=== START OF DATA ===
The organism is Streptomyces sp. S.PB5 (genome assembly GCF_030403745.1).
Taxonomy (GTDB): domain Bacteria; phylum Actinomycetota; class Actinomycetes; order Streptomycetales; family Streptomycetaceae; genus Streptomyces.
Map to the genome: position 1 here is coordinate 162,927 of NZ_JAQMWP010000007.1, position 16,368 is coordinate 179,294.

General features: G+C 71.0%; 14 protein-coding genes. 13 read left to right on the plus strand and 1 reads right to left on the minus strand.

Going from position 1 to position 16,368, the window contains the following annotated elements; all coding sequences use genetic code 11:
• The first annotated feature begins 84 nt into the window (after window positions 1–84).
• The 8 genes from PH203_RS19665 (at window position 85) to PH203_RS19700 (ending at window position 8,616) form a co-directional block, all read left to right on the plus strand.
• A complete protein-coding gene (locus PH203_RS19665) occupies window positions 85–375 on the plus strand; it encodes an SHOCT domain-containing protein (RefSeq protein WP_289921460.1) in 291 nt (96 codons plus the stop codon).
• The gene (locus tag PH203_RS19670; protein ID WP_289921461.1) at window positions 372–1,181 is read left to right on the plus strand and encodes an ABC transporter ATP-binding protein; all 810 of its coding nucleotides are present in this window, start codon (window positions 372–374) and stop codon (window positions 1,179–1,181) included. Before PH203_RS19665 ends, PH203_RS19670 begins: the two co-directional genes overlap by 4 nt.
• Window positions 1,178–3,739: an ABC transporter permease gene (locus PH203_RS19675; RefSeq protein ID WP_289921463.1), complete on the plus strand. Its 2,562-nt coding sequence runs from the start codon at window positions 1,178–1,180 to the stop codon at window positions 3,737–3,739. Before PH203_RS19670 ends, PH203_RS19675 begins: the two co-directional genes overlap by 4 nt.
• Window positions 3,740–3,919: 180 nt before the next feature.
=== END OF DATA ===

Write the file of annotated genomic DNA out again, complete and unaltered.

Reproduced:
The organism is Streptomyces sp. S.PB5 (genome assembly GCF_030403745.1).
Taxonomy (GTDB): domain Bacteria; phylum Actinomycetota; class Actinomycetes; order Streptomycetales; family Streptomycetaceae; genus Streptomyces.
Map to the genome: position 1 here is coordinate 162,927 of NZ_JAQMWP010000007.1, position 16,368 is coordinate 179,294.

General features: G+C 71.0%; 14 protein-coding genes. 13 read left to right on the plus strand and 1 reads right to left on the minus strand.

Going from position 1 to position 16,368, the window contains the following annotated elements; all coding sequences use genetic code 11:
• The first annotated feature begins 84 nt into the window (after window positions 1–84).
• The 8 genes from PH203_RS19665 (at window position 85) to PH203_RS19700 (ending at window position 8,616) form a co-directional block, all read left to right on the plus strand.
• A complete protein-coding gene (locus PH203_RS19665) occupies window positions 85–375 on the plus strand; it encodes an SHOCT domain-containing protein (RefSeq protein WP_289921460.1) in 291 nt (96 codons plus the stop codon).
• The gene (locus tag PH203_RS19670; protein ID WP_289921461.1) at window positions 372–1,181 is read left to right on the plus strand and encodes an ABC transporter ATP-binding protein; all 810 of its coding nucleotides are present in this window, start codon (window positions 372–374) and stop codon (window positions 1,179–1,181) included. Before PH203_RS19665 ends, PH203_RS19670 begins: the two co-directional genes overlap by 4 nt.
• Window positions 1,178–3,739: an ABC transporter permease gene (locus PH203_RS19675; RefSeq protein ID WP_289921463.1), complete on the plus strand. Its 2,562-nt coding sequence runs from the start codon at window positions 1,178–1,180 to the stop codon at window positions 3,737–3,739. Before PH203_RS19670 ends, PH203_RS19675 begins: the two co-directional genes overlap by 4 nt.
• Window positions 3,740–3,919: 180 nt before the next feature.